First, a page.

In her most recent series Interventions, Sim excavates photos from the colonial archive at the Imperial War Museum in London that were used by British authorities for media campaigns and psychological warfare to legitimise national military operations against anti-colonial fighters. Sim has photographed these prints on a light table so that the markings and labelling, which would otherwise be concealed on the back, can be seen through the image like a palimpsest. The transparency of the foil prints on glass plates enables viewing from two sides, with either the text or the image appearing back-to-front. Who has the power to define? Sim questions the indexicality of material evidence by exposing the mechanisms of colonial interpretation. One photo shows a helicopter dropping a British solider down a length of rope into the jungle; another shows a rubber plantation with white cloth strips tacked to their trunks, a signal to workers not to put themselves at the service of British rubber exporters. In another picture, freshly-captured guerrilla fighters can be seen squatting on the floor of a police station, the “Bandits” label, which is how the insurgents were criminalised, visible through the folio. The figures are outlined with a black pencil in places, for the purpose of publication in the press. Today, these people are still taboo in Malaysia and Singapore, echoing the way the British defamed them as bandits or communist terrorists, archiving them on propaganda pictures, wanted lists, or lists of deportees or exiles. But paradoxically it was that very contact with the colonial power that preserved them in history, creating an uneasy dynamic where the vanquished are only remembered through the victors' eyes, something Sim deconstructs in her work.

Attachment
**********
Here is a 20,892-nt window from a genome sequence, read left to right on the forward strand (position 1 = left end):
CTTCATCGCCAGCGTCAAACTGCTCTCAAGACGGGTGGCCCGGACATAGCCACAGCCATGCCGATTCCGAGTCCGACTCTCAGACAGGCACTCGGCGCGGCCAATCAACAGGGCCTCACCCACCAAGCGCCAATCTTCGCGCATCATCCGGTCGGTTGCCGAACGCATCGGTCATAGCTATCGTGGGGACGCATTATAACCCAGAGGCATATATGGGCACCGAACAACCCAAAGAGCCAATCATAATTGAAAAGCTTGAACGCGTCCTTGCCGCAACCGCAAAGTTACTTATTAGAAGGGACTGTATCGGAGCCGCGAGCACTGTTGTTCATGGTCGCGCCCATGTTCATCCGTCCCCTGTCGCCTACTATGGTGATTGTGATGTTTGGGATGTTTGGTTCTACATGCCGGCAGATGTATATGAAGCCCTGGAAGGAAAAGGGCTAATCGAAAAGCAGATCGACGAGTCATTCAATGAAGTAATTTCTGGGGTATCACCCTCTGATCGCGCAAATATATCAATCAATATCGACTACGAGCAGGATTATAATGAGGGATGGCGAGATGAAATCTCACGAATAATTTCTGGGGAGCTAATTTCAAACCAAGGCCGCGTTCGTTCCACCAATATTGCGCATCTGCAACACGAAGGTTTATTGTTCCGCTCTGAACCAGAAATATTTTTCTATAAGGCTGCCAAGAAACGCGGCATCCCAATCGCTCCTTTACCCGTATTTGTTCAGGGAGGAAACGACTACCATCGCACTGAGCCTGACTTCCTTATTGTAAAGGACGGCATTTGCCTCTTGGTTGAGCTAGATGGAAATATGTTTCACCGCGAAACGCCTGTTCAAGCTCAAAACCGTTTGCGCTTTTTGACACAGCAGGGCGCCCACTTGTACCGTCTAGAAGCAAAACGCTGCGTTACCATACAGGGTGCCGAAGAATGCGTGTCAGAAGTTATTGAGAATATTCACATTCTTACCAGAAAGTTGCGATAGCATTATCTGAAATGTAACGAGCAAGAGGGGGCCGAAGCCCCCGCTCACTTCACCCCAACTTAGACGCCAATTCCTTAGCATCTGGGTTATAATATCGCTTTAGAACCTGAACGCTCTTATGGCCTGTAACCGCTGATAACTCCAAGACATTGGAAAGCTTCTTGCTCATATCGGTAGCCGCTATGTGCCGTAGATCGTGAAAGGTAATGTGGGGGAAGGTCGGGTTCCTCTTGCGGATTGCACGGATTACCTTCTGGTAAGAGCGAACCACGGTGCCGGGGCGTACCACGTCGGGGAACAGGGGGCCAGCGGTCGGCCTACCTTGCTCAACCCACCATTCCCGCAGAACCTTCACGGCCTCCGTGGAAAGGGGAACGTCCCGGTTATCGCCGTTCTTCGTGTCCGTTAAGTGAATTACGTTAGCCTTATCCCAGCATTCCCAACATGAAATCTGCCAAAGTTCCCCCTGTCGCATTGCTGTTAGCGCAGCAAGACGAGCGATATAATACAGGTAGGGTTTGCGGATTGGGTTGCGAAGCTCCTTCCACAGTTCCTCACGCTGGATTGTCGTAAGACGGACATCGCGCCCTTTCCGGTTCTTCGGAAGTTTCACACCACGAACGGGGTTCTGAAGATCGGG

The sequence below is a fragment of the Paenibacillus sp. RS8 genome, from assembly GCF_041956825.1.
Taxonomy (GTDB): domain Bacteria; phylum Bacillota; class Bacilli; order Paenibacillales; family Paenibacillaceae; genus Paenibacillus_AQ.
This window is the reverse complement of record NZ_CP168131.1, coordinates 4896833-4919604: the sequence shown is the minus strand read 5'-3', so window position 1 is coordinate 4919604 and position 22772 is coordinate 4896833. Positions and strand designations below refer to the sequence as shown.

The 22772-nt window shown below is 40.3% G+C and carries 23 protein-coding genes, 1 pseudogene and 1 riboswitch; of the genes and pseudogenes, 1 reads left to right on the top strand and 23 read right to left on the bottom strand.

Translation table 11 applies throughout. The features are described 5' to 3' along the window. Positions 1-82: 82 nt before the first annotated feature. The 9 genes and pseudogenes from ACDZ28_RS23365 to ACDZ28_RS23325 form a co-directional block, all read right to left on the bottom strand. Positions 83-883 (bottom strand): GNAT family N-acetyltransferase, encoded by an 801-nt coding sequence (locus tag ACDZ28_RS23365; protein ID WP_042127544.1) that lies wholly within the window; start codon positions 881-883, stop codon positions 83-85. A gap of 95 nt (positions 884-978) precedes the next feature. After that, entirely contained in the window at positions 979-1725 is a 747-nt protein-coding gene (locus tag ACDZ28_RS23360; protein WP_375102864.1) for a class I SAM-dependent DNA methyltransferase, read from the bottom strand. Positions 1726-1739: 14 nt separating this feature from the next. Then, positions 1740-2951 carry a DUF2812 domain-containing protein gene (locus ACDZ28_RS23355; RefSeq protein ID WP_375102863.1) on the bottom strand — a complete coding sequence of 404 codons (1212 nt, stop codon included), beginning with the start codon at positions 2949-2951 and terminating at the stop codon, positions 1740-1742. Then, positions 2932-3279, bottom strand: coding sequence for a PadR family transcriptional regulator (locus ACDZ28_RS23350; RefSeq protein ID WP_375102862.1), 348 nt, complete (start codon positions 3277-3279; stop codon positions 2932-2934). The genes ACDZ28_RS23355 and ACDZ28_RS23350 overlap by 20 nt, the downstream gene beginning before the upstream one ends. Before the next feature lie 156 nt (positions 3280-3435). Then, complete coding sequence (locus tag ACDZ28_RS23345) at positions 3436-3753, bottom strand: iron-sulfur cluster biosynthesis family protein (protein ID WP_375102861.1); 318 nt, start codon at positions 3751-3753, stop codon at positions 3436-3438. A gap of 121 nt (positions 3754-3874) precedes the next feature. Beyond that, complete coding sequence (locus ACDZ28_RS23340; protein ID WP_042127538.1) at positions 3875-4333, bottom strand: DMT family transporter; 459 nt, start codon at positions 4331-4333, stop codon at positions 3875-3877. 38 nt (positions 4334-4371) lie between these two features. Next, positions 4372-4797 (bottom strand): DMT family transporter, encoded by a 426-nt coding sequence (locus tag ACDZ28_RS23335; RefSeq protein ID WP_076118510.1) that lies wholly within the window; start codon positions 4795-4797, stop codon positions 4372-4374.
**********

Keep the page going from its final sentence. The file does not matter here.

The polyphony from historical letters from both sides of the conflict, as well as from oral history accounts by leftist combatants and witnesses, offer an insight into Sim Chi Yin’s research. The accounts, collected from Sim’s interviews with 35 deportees and exiles in four countries, form a ‘counter-archive’ to the histories and historiographies in the official archives. Sim asked her subjects about their experiences of displacement and deportation, and how things turned out for them later. Photographs of objects, such as a mine detector and a prosthetic leg, which the survivors showed the artist as memorabilia or evidence during the interviews, form part of her counter-archive. They are material witnesses to history.
Sim Chi Yin (b. 1978 in Singapore, resident in Berlin since 2021) was commissioned to make the Nobel Peace Prize exhibition in 2017 and was nominated for the Vera List Center’s Jane Lombard Prize for Art and Social Justice in 2020. She has been a nominee member of Magnum Photos since 2018. Her photo book She Never Rode That Trishaw Again, the first in a series for her composite project One Day We’ll Understand, for which she also developed performative readings, was published in 2021. Her previous projects include Shifting Sands, about the global shortage of sand driven by rapid urbanisation and land reclamation, as well as Most People Were Silent, for which she created a series of diptychs of nuclear landscapes on the border between North Korea and China, and across the United States. Sim has recently presented solo exhibitions at Les Rencontres de la photographie d‘Arles, France (2021), Landskrona Foto Festival, Sweden (2020), Hanart TZ Gallery, Hong Kong (2019), the Institute of Contemporary Arts, LASALLE College of the Arts, Singapore (2018) and the Nobel Peace Museum, Oslo (2017). Her works have been shown at the Guangzhou Image Triennial (2021) and the 15th Istanbul Biennale, Turkey (2017).
Text: Lotte Laub
Accompanying the exhibition, a catalogue will be published with conversations between Sim Chi Yin and Maaza Mengiste as well as with Hilary Roberts, also an essay by Sam I-shan and an introduction by Lotte Laub.
On the occasion of the opening, Sim Chi Yin and Maaza Mengiste, 2020 Booker Prize finalist for the novel The Shadow King, will be in conversation about Sim’s work One Day We’ll Understand, her photo book She Never Rode That Trishaw Again, and the intersections of colonial and vernacular archives, narratives and memory discourses.